Male cats have a tendency to become blocked, which essentially means that there is an obstruction in the urethra. The urethra is the tiny tube that carries the urine from the bladder to the outside of the body. If the urethra is obstructed, the cat is not able to empty their bladder completely or sometimes not at all. It is a very serious EMERGENCY and needs to be treated immediately! In some cases, it can result in acute kidney failure and even death within 2-3 days.
Why are male cats more at risk?
The urethra in a male cat is much longer and more narrow than the female’s urethra leaving space for a blockage.
What blocks the urethra, you ask?
Well, there can be a couple of things that can cause obstruction. It could be the presence of mucus or blood clots in the bladder or even small stones or urinary crystals. Sometimes it’s the muscles spasming or inflammation of the walls of the urethra.
How is it treated?
When you bring your cat in, the veterinarian will start with an exam to confirm the blockage. They may recommend doing blood work to check kidney function and/or x-rays to see if crystals or stones are present in the bladder. Once this is done, they will need to sedate the cat and try to place a urinary catheter through the urethra. After the catheter is placed, it is flushed to try to push the blockage out of the urethra. If all goes well the catheter is then stitched in place, and the cat is hooked up to IV fluids to try to flush out the kidneys and bladder. The patient is then put on medication and kept in the hospital for about 24-48 hours for treatment. After a few days, the catheter is removed, and we see if the cat can pee again on his own.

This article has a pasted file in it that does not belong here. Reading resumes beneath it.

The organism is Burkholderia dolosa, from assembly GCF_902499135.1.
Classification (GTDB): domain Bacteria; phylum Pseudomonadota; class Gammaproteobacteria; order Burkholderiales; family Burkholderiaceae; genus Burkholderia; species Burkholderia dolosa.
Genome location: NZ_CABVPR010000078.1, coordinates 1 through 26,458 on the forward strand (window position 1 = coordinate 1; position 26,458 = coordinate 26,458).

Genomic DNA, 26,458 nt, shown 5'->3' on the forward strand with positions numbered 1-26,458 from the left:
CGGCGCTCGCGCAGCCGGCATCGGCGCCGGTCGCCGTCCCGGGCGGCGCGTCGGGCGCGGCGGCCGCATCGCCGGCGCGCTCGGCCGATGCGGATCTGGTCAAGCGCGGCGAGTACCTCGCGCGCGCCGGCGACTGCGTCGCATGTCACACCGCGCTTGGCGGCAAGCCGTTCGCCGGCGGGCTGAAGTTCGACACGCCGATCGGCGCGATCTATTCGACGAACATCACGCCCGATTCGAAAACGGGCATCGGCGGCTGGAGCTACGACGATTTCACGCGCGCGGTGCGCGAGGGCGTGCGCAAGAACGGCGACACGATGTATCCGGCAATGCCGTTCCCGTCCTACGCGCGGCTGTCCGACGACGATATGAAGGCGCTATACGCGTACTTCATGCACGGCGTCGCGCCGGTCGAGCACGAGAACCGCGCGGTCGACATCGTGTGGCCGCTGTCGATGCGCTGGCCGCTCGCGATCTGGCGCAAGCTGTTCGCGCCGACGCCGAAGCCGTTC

We also send him home on medication and a urinary friendly food to prevent this from happening again as cats who have blocked in the past have a higher chance of recurrence. In extreme cases, some cats need to have a Urethrostomy, a special surgical procedure which opens up the penis, but that’s a story for another day.
Symptoms of a cat with a urinary obstruction:
- Straining in the litter box and passing little to no urine
- Frequent trips to the litter box
- Urinating outside of the litter box, on the floor, clothing, furniture
- Blood in the urine
- Crying or howling while in the litter box
- Licking genitals obsessively (more than the usual grooming)
- Hiding, lethargy or change in behaviour (can be more aggressive as they are painful)
- Vomiting and occasionally not eating
- Seems painful around the abdomen
If you notice any of these symptoms, please call your veterinarian immediately as this can be life-threatening!
Written by: Cindy, CCR